Contributed by Karen Cioffi
When I first started out in my writing career, I began to think more and more about organizing my writing. But, I was in what I call, slow mode.
I worked on my stories with the intent to eventually... hopefully get published. However, I was in no rush; writing came after everything else I had to do.
Being a former assistant controller for a manufacturing company, I knew what commitment meant. So, I decided to make writing my second career.
Suddenly, I was writing and illustrating a book my family decided I should self-publish. That meant researching companies that offered print-on-demand service along with working on the book itself.
While in the process of doing this, I was writing other works and submitting them to publishers and agents. As with most of us, I received rejection after rejection.
I also joined the Society of Children's Book Writers and Illustrators (SCBWI). This site has tons and tons of helpful writing and publishing information from new and seasoned writers. In addition to this, I joined a critique group.
Writing clubs were on my mind too. I found a good one at the time and that was when my writing took on more depth and I entered the business of writing.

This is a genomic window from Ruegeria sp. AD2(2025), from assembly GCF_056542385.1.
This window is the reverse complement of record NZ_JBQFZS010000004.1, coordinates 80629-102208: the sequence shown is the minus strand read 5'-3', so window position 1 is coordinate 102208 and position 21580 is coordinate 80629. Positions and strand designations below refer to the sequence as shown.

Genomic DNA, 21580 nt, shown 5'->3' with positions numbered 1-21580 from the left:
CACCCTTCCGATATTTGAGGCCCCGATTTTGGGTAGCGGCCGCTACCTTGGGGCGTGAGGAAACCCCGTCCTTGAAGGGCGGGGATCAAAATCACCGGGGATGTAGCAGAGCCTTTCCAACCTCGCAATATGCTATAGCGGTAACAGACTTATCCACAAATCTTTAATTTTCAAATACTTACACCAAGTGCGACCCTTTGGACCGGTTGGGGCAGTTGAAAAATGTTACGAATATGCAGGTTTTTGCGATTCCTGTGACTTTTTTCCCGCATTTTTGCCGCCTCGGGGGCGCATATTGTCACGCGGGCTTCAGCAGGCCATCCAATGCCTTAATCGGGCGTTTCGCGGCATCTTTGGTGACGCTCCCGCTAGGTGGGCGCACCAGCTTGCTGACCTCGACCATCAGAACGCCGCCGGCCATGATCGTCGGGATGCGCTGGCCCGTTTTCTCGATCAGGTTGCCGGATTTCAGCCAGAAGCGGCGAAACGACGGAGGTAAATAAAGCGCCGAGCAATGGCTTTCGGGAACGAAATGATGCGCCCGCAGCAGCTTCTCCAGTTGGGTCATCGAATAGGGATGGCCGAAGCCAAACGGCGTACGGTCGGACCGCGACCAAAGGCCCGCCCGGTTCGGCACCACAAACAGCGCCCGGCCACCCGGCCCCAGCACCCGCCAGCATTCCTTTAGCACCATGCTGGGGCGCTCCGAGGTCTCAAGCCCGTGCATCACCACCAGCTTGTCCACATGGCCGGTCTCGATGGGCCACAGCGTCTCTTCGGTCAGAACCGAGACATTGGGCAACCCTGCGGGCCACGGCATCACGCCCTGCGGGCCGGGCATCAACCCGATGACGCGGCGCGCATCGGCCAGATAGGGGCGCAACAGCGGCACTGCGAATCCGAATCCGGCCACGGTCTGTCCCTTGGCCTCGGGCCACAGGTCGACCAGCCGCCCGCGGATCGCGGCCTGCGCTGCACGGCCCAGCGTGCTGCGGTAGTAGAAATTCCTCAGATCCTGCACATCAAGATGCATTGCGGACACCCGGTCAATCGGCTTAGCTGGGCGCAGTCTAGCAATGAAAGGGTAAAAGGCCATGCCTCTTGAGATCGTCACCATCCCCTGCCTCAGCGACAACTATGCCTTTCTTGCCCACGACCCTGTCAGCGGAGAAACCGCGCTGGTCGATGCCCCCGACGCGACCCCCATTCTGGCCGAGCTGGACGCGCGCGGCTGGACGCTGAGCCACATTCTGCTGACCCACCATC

At the time I joined the writing club, my book was in the process of going to the printing stage of publishing. So, I had to broaden my writing arena to include learning about marketing and publicity on a very low budget. I also became a member in several children's writer's groups online. Juggling all these things was a true challenge, one that I didn't always live up to.
In addition to all this, I tried to participate in every teleseminar and teleconference I came across as well as doing research on writing and marketing. To add more on my plate, I became a co-moderator in a very active critique group, and I created a website and a blog. At times, it felt very overwhelmed.
What I finally realized, out of necessity, is that I had to create and enforce a time management schedule.
This came to a boiling point when I received a letter from an agent requesting three chapters of my short story along with a 3-5 page synopsis.
I was so overwhelmed at the time, I didn't immediately respond. Okay, it was also because I didn't have a 3-page synopsis ready. Because I was so frazzled I sent the agent the chapters she requested, but told her if she still wanted my synopsis after reading the chapters I would love to send it.
I still cringe at my stupidity when I think of this . . . at the lost opportunity.
After this long, long lead in, my advice is: don't wait until you become so frazzled by an overwhelming workload and lack of organization that you become your own stumbling block to success.
If you're reading this now, and don't have a time management schedule in place, MAKE ONE TODAY and try your best to stick to it.
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Karen Cioffi is an award-winning children’s author. She runs a successful children’s ghostwriting and rewriting business and welcomes working with new clients.
For tips on writing for children OR if you need help with your project, contact her at Writing for Children with Karen Cioffi.
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